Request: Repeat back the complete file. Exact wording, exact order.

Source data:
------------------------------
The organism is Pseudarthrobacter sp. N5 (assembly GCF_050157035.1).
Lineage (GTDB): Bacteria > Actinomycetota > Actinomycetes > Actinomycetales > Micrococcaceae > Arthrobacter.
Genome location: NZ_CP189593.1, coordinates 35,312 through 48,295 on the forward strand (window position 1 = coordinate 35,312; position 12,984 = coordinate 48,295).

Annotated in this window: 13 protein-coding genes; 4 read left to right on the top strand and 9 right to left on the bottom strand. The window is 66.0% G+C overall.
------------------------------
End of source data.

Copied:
The organism is Pseudarthrobacter sp. N5 (assembly GCF_050157035.1).
Lineage (GTDB): Bacteria > Actinomycetota > Actinomycetes > Actinomycetales > Micrococcaceae > Arthrobacter.
Genome location: NZ_CP189593.1, coordinates 35,312 through 48,295 on the forward strand (window position 1 = coordinate 35,312; position 12,984 = coordinate 48,295).

Annotated in this window: 13 protein-coding genes; 4 read left to right on the top strand and 9 right to left on the bottom strand. The window is 66.0% G+C overall.